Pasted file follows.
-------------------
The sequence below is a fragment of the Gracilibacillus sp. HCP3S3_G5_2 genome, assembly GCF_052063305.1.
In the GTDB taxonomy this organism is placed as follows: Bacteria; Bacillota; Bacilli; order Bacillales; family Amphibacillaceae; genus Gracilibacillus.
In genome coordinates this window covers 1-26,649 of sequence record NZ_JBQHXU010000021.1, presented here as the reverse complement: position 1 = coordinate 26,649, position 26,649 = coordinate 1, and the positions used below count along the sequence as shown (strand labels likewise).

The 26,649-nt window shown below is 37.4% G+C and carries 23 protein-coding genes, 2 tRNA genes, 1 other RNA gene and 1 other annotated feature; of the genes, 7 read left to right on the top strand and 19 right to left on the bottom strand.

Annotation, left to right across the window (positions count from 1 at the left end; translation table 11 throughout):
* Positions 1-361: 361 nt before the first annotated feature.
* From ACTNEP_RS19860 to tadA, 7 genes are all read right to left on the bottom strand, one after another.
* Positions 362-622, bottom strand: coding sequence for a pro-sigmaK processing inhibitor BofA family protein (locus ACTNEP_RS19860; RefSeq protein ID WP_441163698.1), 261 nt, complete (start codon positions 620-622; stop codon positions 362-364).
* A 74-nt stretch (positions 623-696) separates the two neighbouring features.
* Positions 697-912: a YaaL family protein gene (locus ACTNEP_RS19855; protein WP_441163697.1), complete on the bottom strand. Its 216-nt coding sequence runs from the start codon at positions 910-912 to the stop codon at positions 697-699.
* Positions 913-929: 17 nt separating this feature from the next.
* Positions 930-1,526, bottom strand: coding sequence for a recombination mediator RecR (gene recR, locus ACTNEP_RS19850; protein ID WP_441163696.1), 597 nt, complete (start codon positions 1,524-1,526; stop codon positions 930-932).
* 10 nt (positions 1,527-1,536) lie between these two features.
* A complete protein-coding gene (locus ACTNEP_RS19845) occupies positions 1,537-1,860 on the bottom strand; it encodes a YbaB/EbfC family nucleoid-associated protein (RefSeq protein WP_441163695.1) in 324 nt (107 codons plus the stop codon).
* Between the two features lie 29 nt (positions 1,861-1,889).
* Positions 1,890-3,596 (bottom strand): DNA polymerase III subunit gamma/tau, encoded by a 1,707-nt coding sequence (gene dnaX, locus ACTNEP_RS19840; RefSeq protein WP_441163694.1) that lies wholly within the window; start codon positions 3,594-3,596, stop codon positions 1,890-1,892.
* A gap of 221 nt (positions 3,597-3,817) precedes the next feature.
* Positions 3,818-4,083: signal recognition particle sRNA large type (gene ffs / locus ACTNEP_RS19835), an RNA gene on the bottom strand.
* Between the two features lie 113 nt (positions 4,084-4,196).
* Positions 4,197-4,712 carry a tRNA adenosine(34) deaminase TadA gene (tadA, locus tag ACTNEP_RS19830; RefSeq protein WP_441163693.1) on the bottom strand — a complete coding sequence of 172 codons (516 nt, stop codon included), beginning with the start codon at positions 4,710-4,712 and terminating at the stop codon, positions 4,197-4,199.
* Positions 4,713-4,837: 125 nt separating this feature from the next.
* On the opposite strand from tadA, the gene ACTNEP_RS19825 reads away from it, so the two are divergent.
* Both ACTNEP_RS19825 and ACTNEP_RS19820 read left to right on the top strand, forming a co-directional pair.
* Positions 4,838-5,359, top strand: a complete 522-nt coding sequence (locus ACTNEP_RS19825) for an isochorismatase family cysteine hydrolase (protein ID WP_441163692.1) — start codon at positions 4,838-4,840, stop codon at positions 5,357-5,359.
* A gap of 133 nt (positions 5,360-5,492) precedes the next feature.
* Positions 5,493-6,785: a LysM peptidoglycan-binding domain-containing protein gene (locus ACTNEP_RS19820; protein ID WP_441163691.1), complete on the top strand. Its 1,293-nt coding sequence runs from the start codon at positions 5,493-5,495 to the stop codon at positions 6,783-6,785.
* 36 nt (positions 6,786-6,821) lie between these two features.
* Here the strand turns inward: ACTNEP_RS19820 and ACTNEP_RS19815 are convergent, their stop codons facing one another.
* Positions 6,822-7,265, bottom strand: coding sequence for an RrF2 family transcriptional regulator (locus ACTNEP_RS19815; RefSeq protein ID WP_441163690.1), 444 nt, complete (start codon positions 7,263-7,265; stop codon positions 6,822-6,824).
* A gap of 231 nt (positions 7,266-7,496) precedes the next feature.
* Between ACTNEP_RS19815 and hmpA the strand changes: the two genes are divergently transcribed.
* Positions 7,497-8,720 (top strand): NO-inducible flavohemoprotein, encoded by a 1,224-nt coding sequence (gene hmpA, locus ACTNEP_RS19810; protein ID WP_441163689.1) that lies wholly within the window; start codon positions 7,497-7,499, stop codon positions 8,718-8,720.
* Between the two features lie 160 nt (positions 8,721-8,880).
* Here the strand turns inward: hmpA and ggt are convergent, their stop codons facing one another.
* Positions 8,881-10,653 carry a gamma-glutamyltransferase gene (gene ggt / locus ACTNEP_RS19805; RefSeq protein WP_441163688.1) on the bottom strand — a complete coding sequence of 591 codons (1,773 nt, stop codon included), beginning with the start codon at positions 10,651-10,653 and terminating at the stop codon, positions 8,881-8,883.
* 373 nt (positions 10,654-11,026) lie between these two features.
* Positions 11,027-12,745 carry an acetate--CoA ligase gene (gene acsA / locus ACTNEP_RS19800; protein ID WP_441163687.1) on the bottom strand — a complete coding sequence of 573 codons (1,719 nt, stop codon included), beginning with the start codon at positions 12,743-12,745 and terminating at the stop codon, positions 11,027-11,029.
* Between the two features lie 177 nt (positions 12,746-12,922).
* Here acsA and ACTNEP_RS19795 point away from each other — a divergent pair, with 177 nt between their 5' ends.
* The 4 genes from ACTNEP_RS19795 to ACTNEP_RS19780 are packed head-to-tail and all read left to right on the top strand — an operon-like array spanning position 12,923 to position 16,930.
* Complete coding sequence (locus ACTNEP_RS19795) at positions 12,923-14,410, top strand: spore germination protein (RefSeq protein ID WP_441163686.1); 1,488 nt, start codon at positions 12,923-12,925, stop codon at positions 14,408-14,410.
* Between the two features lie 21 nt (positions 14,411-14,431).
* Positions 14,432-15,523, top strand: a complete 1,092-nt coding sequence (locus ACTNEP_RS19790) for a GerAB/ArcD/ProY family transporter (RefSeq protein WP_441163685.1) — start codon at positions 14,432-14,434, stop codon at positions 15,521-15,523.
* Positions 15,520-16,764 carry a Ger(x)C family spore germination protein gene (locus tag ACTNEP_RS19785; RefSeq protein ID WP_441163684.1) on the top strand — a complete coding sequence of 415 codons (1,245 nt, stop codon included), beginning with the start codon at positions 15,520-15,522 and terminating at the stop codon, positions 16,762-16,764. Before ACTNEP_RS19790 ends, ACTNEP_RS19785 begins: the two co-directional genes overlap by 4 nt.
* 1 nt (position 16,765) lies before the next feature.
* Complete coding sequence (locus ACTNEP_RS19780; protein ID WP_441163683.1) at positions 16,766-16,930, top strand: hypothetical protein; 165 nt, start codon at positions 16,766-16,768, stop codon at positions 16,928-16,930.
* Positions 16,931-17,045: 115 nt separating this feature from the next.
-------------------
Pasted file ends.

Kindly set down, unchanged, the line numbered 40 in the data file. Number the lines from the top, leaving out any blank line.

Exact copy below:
* The 4 genes from ACTNEP_RS19795 to ACTNEP_RS19780 are packed head-to-tail and all read left to right on the top strand — an operon-like array spanning position 12,923 to position 16,930.